2018 Week 15 Offensive Charting Notes

The Pittsburgh Steelers haven’t won a game in a while, so it’s been some time since I’ve gotten the opportunity to write one of these about a game in which they won. In fact, this was a win over the New England Patriots, in which they never trailed. They only played their first three drives under a tie score. I just wanted to point that out before we get started, though it is worth noting that they never played from behind, which could affect decision-making.

  • Personnel groupings:
    • 00: 17/64 (26/6%)
    • 01: 1/64 (1.6%)
    • 11: 39/64 (60.9%)
    • 12: 2/64 (3.1%)
    • 22: 3/64 (4.7%)
    • V-32: 2/64 (3.1%)
  • Do you think they might have had a pretty good idea in mind about what they wanted to do on offense? Outside of the victory formation, the Steelers only spent five out of 62 total offensive snaps with fewer than three wide receivers on the field at any given time.
  • That’s just 7.8 percent of the time, meaning that they spent about 92 percent of their time on the field trying to move the ball while employing at least three wide receivers—and given going all the way up to the maximum allotment of five. 17 times. After using it for one snap in about the past seven years.
  • The Steelers are still finding ways to keep Xavier Grimble He was on the field for all five of their snaps with multiple tight ends, but he was also used as the lone tight end on several occasions, totaling nine snaps outside of the victory formation.
  • Obviously Antonio Brown and JuJu Smith-Schuster were featured on all of the team’s 11 personnel snaps, but the other three wide receivers minus Darrius Heyward-Bey all got burn as well. James Washington saw the lion’s share of those snaps, much of which came in the second half.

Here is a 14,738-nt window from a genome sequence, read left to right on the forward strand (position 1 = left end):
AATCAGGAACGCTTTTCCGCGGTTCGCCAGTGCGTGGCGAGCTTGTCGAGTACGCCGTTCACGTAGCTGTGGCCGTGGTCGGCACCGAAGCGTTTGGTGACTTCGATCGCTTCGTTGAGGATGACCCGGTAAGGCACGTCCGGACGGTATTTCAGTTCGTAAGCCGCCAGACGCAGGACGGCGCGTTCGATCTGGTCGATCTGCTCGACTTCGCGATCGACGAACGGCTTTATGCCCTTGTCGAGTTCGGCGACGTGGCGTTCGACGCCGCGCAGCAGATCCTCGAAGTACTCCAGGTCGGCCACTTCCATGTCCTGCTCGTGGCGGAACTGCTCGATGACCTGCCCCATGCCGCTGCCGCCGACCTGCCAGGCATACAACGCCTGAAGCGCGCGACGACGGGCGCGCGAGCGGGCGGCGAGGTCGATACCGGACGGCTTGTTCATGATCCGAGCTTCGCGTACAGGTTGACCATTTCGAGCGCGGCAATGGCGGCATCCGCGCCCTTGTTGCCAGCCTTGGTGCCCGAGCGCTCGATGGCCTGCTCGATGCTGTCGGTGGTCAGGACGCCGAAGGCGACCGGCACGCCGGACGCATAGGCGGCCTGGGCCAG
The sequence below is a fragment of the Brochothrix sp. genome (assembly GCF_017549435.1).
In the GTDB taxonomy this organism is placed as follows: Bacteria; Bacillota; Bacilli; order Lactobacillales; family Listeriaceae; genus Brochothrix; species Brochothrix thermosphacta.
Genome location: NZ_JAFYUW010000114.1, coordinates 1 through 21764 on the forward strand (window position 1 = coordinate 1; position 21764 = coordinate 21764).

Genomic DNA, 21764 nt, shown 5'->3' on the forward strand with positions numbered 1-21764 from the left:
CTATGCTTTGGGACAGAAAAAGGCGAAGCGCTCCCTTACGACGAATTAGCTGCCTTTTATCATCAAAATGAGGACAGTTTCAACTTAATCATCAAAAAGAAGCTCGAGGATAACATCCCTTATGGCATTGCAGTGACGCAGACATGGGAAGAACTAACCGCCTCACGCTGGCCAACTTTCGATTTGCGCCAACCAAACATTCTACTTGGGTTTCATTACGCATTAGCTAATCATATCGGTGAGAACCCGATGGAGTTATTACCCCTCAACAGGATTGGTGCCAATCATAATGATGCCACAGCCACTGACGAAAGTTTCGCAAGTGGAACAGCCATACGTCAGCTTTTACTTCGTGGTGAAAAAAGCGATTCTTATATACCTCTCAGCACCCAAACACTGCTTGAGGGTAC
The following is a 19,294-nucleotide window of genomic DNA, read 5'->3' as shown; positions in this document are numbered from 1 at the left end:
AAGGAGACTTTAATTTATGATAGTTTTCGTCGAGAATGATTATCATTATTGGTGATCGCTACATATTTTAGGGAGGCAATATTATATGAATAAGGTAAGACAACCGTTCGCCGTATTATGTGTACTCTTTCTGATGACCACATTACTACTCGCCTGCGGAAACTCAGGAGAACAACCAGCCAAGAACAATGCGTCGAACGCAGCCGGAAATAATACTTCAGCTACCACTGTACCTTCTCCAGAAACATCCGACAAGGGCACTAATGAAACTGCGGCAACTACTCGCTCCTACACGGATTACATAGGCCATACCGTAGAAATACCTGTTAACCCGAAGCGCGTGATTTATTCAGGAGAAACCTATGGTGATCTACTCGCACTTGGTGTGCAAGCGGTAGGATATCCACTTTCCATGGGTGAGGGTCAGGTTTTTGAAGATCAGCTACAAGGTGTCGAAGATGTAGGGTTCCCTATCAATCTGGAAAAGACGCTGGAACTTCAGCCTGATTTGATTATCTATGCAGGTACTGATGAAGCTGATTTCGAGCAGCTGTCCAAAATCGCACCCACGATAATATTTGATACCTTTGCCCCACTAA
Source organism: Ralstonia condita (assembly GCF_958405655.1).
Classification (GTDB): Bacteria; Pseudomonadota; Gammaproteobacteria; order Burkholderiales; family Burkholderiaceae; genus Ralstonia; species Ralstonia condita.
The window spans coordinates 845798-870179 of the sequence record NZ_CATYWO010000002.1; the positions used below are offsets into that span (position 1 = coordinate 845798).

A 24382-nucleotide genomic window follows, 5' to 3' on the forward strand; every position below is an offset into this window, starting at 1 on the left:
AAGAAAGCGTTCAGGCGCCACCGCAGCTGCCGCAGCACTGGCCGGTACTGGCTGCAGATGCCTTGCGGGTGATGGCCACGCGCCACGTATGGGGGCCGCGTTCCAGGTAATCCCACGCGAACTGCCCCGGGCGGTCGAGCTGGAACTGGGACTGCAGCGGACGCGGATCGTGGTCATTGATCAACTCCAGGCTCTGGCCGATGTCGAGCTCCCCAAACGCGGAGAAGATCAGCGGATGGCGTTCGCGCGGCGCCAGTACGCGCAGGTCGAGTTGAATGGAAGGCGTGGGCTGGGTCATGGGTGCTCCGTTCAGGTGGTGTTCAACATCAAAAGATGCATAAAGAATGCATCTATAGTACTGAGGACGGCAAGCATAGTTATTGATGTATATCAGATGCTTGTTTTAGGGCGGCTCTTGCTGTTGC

• Of the 45 snaps on which the Steelers employed a traditional running back, Jaylen Samuels was on the field for 45 of those snaps. And he lined up as a wide receiver for 10 of those snaps, moving all over, both inside and outside and on both sides of the field.
  • I sometimes don’t know why the Steelers even bother using play-action at this point. Literally one play-action snap on Sunday, and it was the 24-yard completion to Brown.
  • The Patriots blitzed a decent amount, on 13 of 38 dropbacks so just over a third of the time. Five of those blitzes came on third down and produced three stops, including a sack. The other two were the narrow-miss passes in the end zone to Vance McDonald and JuJu Smith-Schuster that were almost touchdowns. They did get two sacks and an interception on blitzes.
  • Average depth of target: 11.7 (36 targets)
    • Vance McDonald: 9 (3 targets)
    • Antonio Brown: 15.9 (8 targets)
    • Jesse James: 2 (1 target)
    • Jaylen Samuels: 11.5 (2 targets)
    • JuJu SmithSchuster: 13.3 (10 targets)
    • Eli Rogers: 7 (5 targets)
    • James Washington: 18.8 (4 targets)
    • Ryan Switzer: -2.5 (2 targets)
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